For those whose knowledge of history is akin to that of the average voter, in 1942 the triumphant Japanese forces took captured American and Filipino forces from the Bataan Peninsula in the Phillipines on a forced march to P.O.W. camps. It was long, it was hot, and it was grueling for prisoners lacking food, water, and rest. Stragglers were simply bayonetted. It remains a symbol of war crimes. Now, we can overstretch a metaphor (see several lines above), but the fact remains that endurance is becoming more and more a requisite quality for someone aspiring to 4 to 8 years of public housing in a not completely safe section of Washington, DC.
Maybe we should rethink the process a bit. First, I concede that running this gauntlet does offer us a chance to see these candidates when things aren’t going smoothly. It takes them out of the controlled environments they so deeply cherish, and places them in situations where things go wrong, or at least get out of control. That is to say, real life. And there’s something to be said for finding out how someone who wishes to lead the free world reacts under stress. “If you can’t stand the heat, get out of the kitchen”, said Harry Truman, and it’s good to know if a candidate’s iron constitution melts, or turns to steel.
However, let’s not get carried away. When you drag people to, and past, the limit, you wear them out. You grind them down. You endanger their health. And you limit the number of top flight individuals who are willing to undergo this sort of treatment. Constant campaigning does that. Yes, it causes people to show how well they take pressure, but it can also make them say really dumb things, such as Gerry Ford in 1976 saying Poland wasn’t under soviet domination. It isn’t good for presidents to say stupid things. At least any more than they’re already inclined to say.
For openers, we need to stop this worship of the Iowa caucuses and the New Hampshire primary. I’ve been to both events and goodness knows there are many fine people in Iowa and New Hampshire. But they have not have not HAVE NOT earned the right to set the gross national momentum every freaking four years! First, dump these ridiculous, self-serving chamber of commerce stunts. Then set up 4 regional primaries: Northeast, Southeast, Central, and West. Run one a month, March, April, May, and June. Rotate who gets to start. Any state violating this and trying for special treatment loses ALL of their convention delegates. End of discussion, except: If you really buy the argument that our presidential picking should start with retail politicking — that is, small states where you can actually meet a lot of voters — then let Delaware, Rhode Island, Wyoming, and the Dakotas into the mix. And don’t hit me with “tradition” as an argument. So was segregation. Traditions are only things we’ve been doing a long time, and the thing to do with bad traditions is to trash them right now.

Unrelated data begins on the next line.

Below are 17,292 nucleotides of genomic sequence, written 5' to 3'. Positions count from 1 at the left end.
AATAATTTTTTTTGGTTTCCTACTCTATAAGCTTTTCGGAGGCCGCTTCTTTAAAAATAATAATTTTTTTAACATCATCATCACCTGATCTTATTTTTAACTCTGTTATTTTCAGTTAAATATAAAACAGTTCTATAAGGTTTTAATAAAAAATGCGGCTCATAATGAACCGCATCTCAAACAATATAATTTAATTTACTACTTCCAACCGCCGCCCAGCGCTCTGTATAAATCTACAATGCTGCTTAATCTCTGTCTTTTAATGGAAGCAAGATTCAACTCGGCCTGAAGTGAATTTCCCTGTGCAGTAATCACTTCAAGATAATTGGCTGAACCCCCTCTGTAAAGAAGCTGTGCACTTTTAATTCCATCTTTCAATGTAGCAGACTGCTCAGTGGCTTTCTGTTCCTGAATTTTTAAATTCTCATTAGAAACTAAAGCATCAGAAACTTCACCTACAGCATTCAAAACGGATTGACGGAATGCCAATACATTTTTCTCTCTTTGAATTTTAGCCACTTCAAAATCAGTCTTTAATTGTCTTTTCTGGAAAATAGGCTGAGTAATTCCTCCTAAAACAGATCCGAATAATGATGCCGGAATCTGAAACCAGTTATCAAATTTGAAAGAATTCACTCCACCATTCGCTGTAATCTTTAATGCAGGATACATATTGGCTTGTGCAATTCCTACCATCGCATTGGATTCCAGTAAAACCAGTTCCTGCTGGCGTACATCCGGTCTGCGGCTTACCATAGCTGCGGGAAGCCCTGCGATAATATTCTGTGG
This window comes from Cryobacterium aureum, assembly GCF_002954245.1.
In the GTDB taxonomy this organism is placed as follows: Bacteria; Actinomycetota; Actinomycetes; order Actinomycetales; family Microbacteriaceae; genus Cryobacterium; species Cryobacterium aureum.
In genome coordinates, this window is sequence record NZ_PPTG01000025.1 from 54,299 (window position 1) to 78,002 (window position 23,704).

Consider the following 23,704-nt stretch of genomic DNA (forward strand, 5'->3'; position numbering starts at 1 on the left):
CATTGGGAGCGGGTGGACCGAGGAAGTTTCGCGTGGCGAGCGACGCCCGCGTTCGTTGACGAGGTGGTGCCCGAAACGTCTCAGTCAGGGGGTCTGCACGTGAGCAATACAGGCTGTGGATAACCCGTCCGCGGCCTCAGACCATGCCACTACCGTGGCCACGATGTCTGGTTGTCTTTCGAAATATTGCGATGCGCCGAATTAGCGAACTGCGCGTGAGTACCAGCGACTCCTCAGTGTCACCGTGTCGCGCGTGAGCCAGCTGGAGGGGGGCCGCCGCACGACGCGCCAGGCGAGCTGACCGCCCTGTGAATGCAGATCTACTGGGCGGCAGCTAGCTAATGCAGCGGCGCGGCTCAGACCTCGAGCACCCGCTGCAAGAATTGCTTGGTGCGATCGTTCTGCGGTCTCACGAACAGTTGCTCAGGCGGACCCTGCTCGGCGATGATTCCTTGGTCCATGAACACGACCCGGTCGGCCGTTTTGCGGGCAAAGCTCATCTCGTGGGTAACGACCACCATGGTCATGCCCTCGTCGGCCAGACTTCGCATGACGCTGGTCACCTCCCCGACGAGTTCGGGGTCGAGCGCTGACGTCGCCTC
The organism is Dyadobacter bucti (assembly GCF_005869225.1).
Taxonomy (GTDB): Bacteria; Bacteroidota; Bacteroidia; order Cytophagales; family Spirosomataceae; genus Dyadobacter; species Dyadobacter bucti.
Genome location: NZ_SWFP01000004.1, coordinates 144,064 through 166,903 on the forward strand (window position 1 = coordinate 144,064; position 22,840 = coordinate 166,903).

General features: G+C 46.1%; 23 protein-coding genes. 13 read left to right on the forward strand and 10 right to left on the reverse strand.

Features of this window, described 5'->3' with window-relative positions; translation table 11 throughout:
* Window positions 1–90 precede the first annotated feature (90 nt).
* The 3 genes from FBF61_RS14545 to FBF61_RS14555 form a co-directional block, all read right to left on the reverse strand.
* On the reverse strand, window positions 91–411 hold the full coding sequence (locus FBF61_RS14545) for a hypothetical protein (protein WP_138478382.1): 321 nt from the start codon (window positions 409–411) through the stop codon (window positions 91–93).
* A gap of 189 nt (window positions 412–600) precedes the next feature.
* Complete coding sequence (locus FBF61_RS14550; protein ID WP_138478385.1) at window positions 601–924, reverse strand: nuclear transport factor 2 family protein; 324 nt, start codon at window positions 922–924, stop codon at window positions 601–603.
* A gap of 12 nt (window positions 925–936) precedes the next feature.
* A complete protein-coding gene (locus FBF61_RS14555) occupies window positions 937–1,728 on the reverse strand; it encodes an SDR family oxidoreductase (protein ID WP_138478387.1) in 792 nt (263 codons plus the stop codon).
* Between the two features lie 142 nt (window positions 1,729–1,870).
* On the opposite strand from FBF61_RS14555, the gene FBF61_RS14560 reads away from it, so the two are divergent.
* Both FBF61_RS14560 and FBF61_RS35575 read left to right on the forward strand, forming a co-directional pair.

Do you know when John Kennedy declared for president? That is– DECLARED — announced his candidacy? Right now. January, of the election year (1960 in his case). He hadn’t been running and flying and debating and melting down for the preceding year. There is no American presidential primary on Bataan, and we shouldn’t have any that resemble the place, either. So let’s cut ’em some slack. And maybe they won’t bark at us — or each other — so much.
If not for these candidates, then for those already running for 2012. You know who you are.
Sign up to the Human Events newsletter